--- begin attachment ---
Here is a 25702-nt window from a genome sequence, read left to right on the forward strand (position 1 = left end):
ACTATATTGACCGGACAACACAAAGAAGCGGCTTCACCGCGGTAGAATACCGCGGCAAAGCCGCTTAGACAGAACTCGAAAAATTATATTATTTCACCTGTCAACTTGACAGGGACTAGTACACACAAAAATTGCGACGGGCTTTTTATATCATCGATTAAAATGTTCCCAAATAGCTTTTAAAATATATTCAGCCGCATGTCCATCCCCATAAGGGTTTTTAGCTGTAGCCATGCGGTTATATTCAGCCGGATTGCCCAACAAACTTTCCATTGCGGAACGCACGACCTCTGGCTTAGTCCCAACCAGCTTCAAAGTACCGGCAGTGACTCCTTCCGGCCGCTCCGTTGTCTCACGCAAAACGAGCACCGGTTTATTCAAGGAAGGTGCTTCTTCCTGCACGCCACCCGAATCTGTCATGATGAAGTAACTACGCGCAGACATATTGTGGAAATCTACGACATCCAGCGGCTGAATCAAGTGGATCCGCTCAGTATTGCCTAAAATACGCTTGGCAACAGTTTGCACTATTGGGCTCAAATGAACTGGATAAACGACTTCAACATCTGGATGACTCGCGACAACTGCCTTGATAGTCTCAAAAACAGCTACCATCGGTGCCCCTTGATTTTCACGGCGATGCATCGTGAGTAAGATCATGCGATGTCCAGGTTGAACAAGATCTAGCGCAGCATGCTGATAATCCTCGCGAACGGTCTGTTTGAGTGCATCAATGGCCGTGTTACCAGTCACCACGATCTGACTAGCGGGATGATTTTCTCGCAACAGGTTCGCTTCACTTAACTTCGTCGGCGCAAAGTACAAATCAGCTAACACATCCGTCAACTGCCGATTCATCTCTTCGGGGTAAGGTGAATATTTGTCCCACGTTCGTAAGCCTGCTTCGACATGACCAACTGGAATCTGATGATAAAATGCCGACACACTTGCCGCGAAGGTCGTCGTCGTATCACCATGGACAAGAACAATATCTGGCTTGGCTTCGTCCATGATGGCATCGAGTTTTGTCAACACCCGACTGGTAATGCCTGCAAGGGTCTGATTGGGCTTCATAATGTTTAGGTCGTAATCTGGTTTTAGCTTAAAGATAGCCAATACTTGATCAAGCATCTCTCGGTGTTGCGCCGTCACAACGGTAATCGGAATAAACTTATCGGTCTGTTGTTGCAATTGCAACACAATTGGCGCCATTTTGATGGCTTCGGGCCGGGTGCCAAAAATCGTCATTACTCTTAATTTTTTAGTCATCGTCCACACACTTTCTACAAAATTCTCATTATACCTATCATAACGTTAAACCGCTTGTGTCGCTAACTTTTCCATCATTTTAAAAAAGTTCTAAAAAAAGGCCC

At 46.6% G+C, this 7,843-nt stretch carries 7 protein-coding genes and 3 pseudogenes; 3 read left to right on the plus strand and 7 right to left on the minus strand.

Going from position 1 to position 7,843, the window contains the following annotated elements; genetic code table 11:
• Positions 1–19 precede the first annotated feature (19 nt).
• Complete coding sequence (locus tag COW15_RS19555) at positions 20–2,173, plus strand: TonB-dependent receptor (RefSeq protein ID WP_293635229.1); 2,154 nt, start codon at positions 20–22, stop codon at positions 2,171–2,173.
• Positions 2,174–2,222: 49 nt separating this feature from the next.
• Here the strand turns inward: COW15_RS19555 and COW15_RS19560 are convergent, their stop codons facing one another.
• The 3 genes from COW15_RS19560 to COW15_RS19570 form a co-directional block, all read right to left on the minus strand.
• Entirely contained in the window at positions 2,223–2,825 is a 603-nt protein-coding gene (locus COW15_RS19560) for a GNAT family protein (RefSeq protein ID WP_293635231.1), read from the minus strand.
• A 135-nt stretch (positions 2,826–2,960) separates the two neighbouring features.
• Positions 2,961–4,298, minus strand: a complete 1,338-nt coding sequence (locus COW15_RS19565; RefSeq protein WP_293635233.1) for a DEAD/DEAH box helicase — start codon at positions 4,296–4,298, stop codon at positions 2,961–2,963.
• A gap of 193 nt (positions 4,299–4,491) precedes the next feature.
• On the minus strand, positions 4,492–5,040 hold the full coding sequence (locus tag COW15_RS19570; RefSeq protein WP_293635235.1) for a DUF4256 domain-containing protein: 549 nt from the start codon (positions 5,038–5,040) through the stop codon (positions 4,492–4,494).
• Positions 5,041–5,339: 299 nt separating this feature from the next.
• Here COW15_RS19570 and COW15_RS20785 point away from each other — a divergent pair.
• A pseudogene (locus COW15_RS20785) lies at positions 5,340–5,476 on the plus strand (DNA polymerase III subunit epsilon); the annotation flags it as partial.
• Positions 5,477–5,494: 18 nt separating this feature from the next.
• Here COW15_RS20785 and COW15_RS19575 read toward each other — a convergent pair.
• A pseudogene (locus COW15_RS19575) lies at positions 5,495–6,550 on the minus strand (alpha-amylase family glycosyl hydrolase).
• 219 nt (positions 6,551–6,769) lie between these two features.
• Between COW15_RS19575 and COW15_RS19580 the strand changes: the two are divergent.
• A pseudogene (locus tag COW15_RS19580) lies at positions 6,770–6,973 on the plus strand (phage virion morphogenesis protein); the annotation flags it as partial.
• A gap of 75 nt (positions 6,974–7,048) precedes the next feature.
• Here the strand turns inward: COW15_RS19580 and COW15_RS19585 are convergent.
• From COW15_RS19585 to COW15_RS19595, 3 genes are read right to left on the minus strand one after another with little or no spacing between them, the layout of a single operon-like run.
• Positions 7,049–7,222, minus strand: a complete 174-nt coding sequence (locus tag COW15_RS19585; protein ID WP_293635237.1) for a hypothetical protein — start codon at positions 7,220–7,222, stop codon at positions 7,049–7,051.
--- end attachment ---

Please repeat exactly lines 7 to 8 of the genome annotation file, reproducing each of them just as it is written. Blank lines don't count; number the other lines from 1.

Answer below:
• Positions 2,174–2,222: 49 nt separating this feature from the next.
• Here the strand turns inward: COW15_RS19555 and COW15_RS19560 are convergent, their stop codons facing one another.